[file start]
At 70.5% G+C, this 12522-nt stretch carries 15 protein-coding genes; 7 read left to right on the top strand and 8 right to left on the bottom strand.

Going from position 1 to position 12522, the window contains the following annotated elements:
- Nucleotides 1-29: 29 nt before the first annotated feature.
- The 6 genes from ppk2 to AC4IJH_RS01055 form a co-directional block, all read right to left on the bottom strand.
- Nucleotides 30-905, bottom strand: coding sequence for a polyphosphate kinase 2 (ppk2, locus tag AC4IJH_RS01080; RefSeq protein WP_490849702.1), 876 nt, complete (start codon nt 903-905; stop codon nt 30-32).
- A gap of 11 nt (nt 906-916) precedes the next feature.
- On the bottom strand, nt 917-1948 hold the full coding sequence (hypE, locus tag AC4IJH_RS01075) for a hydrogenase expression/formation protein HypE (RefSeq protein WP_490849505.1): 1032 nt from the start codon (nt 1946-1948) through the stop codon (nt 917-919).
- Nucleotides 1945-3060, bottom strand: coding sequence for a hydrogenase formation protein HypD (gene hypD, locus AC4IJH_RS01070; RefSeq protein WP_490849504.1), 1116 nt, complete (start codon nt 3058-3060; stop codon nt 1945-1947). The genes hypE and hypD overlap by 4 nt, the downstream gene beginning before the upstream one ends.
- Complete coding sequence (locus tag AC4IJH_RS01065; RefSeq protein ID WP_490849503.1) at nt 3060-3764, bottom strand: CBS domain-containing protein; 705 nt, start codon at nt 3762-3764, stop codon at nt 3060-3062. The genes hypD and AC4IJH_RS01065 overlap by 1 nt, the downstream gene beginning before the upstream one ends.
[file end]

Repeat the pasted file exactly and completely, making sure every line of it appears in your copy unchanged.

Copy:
At 70.5% G+C, this 12522-nt stretch carries 15 protein-coding genes; 7 read left to right on the top strand and 8 right to left on the bottom strand.

Going from position 1 to position 12522, the window contains the following annotated elements:
- Nucleotides 1-29: 29 nt before the first annotated feature.
- The 6 genes from ppk2 to AC4IJH_RS01055 form a co-directional block, all read right to left on the bottom strand.
- Nucleotides 30-905, bottom strand: coding sequence for a polyphosphate kinase 2 (ppk2, locus tag AC4IJH_RS01080; RefSeq protein WP_490849702.1), 876 nt, complete (start codon nt 903-905; stop codon nt 30-32).
- A gap of 11 nt (nt 906-916) precedes the next feature.
- On the bottom strand, nt 917-1948 hold the full coding sequence (hypE, locus tag AC4IJH_RS01075) for a hydrogenase expression/formation protein HypE (RefSeq protein WP_490849505.1): 1032 nt from the start codon (nt 1946-1948) through the stop codon (nt 917-919).
- Nucleotides 1945-3060, bottom strand: coding sequence for a hydrogenase formation protein HypD (gene hypD, locus AC4IJH_RS01070; RefSeq protein WP_490849504.1), 1116 nt, complete (start codon nt 3058-3060; stop codon nt 1945-1947). The genes hypE and hypD overlap by 4 nt, the downstream gene beginning before the upstream one ends.
- Complete coding sequence (locus tag AC4IJH_RS01065; RefSeq protein ID WP_490849503.1) at nt 3060-3764, bottom strand: CBS domain-containing protein; 705 nt, start codon at nt 3762-3764, stop codon at nt 3060-3062. The genes hypD and AC4IJH_RS01065 overlap by 1 nt, the downstream gene beginning before the upstream one ends.